Is genetically engineered food natural? The Grocery Manufacturers Association, a trade group representing some of the world’s biggest food and food-related companies, including ConAgra Foods, Bayer CropScience, and the Coca-Cola Company, thinks so.
And it’s pressing the Food and Drug Administration to see things its way. From a Dec. 5 letter to the feds:
GMA’s members have a strong interest in “natural” labeling for foods containing ingredients derived from biotechnology. Several of the most common ingredients derived from biotechnology are from crops such as soy, corn, canola, and sugar beets. …
[T]here are approximately 65 class action lawsuits that have been filed against food manufacturers over whether foods with ingredients allegedly derived from biotechnology can be labeled “natural.” …
GMA intends to file a Citizen Petition solely direct at asking FDA to issue a regulation authorizing foods containing foods derived from biotechnology to be labeled as “natural.”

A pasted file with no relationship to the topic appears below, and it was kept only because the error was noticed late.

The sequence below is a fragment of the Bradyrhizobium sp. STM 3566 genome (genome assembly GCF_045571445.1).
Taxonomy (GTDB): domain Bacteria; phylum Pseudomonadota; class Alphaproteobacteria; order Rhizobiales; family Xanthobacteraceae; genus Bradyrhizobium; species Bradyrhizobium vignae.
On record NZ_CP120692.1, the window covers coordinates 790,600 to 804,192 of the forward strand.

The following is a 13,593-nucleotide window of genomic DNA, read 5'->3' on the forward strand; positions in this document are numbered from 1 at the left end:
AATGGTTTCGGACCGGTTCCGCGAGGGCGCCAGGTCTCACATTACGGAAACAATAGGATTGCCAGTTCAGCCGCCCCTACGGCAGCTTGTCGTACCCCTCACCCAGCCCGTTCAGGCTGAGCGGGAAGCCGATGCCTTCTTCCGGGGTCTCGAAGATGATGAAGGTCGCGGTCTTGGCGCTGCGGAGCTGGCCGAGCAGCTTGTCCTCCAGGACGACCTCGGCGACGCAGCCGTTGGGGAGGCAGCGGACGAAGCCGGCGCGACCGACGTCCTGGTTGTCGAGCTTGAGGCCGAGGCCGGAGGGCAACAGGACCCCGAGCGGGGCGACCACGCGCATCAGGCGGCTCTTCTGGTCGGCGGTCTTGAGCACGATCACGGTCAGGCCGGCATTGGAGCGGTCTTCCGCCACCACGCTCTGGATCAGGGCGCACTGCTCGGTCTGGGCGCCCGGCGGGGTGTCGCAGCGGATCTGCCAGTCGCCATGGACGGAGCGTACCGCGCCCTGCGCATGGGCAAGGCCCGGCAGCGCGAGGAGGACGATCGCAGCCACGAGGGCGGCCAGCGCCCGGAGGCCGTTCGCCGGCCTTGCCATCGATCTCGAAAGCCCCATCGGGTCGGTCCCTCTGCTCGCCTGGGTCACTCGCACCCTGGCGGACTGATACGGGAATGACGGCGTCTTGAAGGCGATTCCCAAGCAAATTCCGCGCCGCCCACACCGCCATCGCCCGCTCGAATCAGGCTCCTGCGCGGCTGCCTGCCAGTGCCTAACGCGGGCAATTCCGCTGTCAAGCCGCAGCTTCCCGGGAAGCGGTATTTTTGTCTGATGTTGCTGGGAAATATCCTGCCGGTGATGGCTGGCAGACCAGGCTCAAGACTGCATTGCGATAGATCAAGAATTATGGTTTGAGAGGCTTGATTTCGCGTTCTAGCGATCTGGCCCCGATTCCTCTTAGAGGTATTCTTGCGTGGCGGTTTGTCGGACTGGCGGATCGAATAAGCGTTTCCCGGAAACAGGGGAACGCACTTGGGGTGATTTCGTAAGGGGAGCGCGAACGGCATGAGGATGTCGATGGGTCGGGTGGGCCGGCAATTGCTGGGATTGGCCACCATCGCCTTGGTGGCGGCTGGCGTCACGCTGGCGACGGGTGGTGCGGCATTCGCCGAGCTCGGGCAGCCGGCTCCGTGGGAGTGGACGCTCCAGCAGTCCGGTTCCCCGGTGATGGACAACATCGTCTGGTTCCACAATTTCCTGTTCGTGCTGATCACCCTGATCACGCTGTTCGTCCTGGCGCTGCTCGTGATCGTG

An Environmental Working Group rep told The New York Times that the association’s request is “audacious.” The Center for Food Safety is also appalled. “There is nothing natural about genetic engineering,” said Colin O’Neil, the center’s government affairs director, in a press release:
Genetic engineering, by its very definition, is not a natural process. It is an artificial and novel process, which often involves inserting foreign (often bacterial) genetic material into a food plant, crop or animal. The U.S. Patent Office has granted numerous patents on genetically engineered plants, finding that they and novel elements in them are not naturally occurring.
According to FDA policy, food labels can’t be false or misleading. A reasonable consumer would not expect foods labeled “natural” to contain GE ingredients. As such, labeling GE foods with the word “natural” would be exceptionally misleading to consumers.
The same agro-corporations and food manufacturers that want to put the word “natural” on their GMO products are aggressively opposed to putting the word “GMO” on their GMO products. Some labeling is OK, but only if Big Food gets to choose the labels.
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